Valentine’s Day is Great Time to Focus on Heart Health
Valentine’s Day is a great day to think about your heart health and making this year a life-changing year for you and your heart. If you have children, keep in mind that diet and exercise habits started in childhood can start a lifetime of heart health.
For adults, the CDC’s Division for Heart Disease and Stroke Prevention is shining a light on hypertension (high blood pressure), a leading risk factor for heart disease and stroke as part of American Heart Month activities. The Division is committed to addressing barriers to health equity in communities disproportionately affected by cardiovascular disease.
5 Surprising Facts About High Blood Pressure (Article Courtesy of CDC)
What you don’t know about high blood pressure could hurt you. High blood pressure affects nearly half of the adult population in the United States, yet many people who have the condition don’t know they have it.
Uncontrolled high blood pressure raises the risk for heart disease and stroke, which are leading causes of death in the United States. Fortunately, high blood pressure is treatable and preventable.
To lower your risk, get your blood pressure checked regularly and take action to control your blood pressure if it is high.
- High blood pressure may be linked to dementia.
Recent studies show that high blood pressure is linked to a higher risk for dementia, a loss of cognitive function. Timing seems to matter. Evidence suggests that having uncontrolled high blood pressure during midlife (ages 44 to 66) creates a higher risk for dementia later in life. The takeaway? It’s never too early to start thinking about your blood pressure and taking steps to manage your high blood pressure.
- Young people can have high blood pressure, too.
High blood pressure doesn’t just happen to older adults. Nearly 1 in 4 adults aged 20 to 44 have high blood pressure.
High blood pressure is a leading cause of stroke, a condition that is on the rise among younger people. Experts think the increased risk for stroke in this age group is a direct result of the rising rates of obesity, high blood pressure, and type 2 diabetes—conditions that are preventable and treatable.
Ask your health care team how often you should check your blood pressure. You can get your blood pressure checked at a doctor’s office or pharmacy, and you can check it at home if you have a home blood pressure monitor.
Many people with high blood pressure don’t even know they have it. The only way to know is to check your blood pressure regularly.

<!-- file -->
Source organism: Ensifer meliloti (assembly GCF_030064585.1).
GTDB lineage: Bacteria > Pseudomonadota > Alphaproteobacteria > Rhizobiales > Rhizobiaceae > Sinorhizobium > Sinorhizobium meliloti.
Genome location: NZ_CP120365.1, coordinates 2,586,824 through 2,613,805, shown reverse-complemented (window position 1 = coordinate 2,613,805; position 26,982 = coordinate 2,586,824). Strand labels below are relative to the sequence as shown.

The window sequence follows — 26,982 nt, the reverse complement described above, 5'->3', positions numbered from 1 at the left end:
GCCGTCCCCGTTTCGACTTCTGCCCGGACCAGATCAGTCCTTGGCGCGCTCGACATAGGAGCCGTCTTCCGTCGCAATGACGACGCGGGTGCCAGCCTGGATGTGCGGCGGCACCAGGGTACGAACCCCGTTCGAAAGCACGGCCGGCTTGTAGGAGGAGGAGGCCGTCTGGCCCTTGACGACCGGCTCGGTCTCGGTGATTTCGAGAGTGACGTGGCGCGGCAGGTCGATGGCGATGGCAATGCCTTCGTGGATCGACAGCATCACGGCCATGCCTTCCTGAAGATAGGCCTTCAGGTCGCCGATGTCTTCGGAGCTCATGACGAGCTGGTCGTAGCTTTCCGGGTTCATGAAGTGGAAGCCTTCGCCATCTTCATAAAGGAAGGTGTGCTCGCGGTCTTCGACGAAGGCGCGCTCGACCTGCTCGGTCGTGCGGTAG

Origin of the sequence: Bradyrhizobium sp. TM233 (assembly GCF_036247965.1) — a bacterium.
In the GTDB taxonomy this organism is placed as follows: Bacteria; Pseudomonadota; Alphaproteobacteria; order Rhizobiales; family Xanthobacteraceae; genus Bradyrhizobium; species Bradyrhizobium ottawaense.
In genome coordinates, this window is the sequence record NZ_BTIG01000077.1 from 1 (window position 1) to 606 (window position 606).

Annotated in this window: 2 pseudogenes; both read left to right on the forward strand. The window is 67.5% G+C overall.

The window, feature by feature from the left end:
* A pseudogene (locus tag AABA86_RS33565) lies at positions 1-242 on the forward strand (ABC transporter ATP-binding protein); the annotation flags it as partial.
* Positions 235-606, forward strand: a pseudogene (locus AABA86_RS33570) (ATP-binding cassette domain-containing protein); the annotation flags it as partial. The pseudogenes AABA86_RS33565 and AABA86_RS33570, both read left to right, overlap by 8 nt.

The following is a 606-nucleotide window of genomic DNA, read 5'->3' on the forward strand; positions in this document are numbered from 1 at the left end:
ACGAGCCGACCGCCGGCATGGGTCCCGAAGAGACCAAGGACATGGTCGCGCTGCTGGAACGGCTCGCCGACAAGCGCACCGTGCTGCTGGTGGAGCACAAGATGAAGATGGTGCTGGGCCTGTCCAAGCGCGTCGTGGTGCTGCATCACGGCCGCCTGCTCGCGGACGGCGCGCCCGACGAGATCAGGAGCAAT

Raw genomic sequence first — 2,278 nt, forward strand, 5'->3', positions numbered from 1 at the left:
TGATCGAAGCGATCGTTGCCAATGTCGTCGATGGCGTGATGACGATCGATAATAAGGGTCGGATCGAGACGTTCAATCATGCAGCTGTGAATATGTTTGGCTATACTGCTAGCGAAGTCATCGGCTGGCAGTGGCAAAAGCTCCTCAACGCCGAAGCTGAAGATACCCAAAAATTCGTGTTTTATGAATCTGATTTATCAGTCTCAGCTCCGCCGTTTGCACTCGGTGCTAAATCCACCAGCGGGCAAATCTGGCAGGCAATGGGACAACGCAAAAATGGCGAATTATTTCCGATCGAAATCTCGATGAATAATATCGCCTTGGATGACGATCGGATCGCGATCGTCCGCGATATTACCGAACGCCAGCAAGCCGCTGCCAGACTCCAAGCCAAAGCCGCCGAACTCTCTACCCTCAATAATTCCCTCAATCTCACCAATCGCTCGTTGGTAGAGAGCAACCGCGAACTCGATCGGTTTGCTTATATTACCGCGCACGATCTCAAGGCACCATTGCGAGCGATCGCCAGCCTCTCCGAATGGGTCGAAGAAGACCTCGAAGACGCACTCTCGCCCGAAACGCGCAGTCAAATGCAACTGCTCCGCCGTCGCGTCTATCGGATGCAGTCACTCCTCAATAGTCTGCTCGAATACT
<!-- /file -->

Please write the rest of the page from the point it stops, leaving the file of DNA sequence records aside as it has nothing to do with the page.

- High blood pressure usually doesn’t have any symptoms.
High blood pressure is sometimes called the “silent killer.” Most people with high blood pressure don’t have any symptoms. Because many people feel fine, they don’t think they need to get their blood pressure checked.
Even if you feel normal, your health may be at risk. Talk to your doctor about your risk for high blood pressure.
- Many people who have high blood pressure don’t know it.
About 1 in 3 U.S. adults with high blood pressure aren’t even aware they have it and are not being treated to control their blood pressure. Even though most people with uncontrolled high blood pressure have health insurance and visit a health care team member at least twice a year, the condition is often not diagnosed.
Ask your health care team what your blood pressure numbers mean and if they are too high. Stick to your treatment plan and follow your provider’s advice if you are diagnosed with high blood pressure.
- Women and African Americans face unique risks when it comes to high blood pressure.
Women with high blood pressure who become pregnant are more likely to have complications during pregnancy than those with normal blood pressure. High blood pressure during pregnancy can harm a mother’s kidneys and other organs, and it can lead to premature delivery and low birth weight babies.
Some types of birth control can also raise a woman’s risk for high blood pressure. Women with high blood pressure who want to become pregnant should work with their health care team to lower their blood pressure before becoming pregnant.
African American men and women have higher rates of high blood pressure than any other racial or ethnic group. These individuals are also more likely to be hospitalized for high blood pressure. Experts think these health disparities are tied to higher rates of obesity and diabetes.
By living a healthy lifestyle, you can help keep your blood pressure in a healthy range and lower your risk for heart disease and stroke. A healthy lifestyle includes:
- Eating a healthy diet
- Maintaining a healthy weight
- Getting enough physical activity
- Not smoking
- Limiting alcohol use
Lifestyle changes, such as reducing sodium in your diet, being more physically active, and reducing stress, can help lower blood pressure.
For more information and article references and footnotes, visit the CDC website.